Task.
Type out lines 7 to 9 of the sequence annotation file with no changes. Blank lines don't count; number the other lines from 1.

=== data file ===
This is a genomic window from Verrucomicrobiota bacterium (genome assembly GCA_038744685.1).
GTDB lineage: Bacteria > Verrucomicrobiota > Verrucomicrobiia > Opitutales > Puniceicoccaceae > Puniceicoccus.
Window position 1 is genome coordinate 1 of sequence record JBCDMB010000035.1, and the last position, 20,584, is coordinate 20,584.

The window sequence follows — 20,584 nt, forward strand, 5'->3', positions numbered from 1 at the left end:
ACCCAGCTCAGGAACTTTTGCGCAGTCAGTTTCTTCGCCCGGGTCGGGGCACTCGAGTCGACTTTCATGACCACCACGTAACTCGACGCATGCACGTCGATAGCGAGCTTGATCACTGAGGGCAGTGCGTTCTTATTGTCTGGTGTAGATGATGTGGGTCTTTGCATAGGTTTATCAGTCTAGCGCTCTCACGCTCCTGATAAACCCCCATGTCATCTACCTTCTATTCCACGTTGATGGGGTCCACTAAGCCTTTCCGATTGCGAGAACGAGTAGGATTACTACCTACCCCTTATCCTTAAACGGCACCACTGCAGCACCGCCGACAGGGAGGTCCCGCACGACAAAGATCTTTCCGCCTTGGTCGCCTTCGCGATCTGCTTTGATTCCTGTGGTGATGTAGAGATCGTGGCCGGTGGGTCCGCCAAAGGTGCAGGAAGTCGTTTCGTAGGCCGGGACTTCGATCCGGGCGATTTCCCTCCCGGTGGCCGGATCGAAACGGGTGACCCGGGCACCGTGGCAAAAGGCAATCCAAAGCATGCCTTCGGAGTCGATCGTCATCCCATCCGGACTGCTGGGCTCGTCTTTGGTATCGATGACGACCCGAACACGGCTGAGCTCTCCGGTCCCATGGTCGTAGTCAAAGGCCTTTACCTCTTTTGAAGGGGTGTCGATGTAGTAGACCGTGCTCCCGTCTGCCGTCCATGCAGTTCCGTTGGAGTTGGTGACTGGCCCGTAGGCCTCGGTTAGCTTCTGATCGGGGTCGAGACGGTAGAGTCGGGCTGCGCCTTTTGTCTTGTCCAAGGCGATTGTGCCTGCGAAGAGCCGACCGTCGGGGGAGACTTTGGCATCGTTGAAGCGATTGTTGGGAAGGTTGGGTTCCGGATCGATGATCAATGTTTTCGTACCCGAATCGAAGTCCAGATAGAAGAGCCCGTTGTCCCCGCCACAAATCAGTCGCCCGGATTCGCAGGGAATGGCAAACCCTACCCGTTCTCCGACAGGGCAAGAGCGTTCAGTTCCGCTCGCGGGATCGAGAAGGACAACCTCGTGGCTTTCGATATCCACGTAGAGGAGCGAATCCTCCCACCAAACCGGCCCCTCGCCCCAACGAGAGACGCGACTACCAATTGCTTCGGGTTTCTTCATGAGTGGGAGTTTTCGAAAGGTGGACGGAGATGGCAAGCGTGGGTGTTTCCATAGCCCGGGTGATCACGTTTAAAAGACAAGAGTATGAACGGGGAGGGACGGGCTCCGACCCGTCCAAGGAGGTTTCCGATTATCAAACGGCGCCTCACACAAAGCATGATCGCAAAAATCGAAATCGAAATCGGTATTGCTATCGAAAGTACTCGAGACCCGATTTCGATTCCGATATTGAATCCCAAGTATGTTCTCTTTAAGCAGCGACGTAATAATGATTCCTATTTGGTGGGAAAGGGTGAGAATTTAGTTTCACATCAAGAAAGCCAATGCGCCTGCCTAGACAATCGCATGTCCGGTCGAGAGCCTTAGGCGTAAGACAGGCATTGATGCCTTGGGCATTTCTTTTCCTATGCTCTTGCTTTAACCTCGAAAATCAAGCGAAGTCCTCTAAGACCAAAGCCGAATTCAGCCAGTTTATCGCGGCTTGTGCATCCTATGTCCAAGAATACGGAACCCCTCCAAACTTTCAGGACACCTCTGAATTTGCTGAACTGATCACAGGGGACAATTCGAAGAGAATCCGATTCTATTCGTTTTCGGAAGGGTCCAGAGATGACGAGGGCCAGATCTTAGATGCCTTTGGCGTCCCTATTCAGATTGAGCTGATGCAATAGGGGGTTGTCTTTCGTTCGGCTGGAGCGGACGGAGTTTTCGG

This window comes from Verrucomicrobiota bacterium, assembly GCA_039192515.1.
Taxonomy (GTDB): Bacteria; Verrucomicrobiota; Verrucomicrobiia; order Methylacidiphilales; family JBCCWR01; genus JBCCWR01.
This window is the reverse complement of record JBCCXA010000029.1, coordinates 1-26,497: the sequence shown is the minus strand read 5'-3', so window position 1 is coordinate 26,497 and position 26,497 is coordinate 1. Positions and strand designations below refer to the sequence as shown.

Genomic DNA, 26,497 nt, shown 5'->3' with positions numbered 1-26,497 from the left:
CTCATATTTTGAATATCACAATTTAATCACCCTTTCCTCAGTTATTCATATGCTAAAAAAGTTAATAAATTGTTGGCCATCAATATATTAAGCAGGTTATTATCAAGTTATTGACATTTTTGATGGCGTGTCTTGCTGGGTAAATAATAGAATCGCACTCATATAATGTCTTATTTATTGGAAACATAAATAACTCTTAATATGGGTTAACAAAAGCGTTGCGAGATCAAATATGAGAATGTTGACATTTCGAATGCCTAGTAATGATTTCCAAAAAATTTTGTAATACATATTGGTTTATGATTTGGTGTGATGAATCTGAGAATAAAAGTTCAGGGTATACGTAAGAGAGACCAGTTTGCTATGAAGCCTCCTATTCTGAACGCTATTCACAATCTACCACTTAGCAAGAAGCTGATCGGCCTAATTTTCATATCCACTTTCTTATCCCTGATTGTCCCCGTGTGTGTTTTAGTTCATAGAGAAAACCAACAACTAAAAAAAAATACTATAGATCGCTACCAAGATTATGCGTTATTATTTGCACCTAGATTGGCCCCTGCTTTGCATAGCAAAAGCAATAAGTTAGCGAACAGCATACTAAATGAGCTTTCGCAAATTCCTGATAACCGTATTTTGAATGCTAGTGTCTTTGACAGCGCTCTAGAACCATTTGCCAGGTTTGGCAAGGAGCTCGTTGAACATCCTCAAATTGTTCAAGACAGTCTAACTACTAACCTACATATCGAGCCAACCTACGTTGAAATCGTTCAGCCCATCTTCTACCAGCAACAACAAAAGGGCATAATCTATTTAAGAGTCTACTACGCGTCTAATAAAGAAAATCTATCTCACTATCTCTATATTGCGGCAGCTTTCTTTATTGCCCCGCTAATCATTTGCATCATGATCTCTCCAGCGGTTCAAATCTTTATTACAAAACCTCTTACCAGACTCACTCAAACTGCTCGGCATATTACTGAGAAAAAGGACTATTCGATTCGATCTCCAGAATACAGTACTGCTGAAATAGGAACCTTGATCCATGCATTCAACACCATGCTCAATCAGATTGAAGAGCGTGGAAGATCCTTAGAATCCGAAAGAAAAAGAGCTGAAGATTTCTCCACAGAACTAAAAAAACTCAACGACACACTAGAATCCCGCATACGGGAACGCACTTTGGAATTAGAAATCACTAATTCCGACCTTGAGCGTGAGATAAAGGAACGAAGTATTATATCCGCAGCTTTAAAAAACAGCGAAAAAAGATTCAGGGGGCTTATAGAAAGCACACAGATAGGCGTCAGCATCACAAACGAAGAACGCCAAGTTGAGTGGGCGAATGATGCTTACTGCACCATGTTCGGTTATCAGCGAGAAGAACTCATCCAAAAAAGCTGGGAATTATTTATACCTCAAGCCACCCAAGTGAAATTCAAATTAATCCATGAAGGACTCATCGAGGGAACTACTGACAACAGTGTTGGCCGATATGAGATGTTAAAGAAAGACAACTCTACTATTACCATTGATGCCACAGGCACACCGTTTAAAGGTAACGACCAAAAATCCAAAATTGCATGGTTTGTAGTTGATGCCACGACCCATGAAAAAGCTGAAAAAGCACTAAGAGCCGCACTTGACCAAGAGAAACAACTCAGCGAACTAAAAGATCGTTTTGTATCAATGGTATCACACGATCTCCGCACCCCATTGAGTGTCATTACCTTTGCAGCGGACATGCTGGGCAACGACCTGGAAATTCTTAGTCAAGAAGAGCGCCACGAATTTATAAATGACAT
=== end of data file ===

Taxonomy (GTDB): Bacteria; Verrucomicrobiota; Verrucomicrobiia; order Methylacidiphilales; family JBCCWR01; genus JBCCWR01.
This window is the reverse complement of record JBCCXA010000029.1, coordinates 1-26,497: the sequence shown is the minus strand read 5'-3', so window position 1 is coordinate 26,497 and position 26,497 is coordinate 1. Positions and strand designations below refer to the sequence as shown.

Genomic DNA, 26,497 nt, shown 5'->3' with positions numbered 1-26,497 from the left: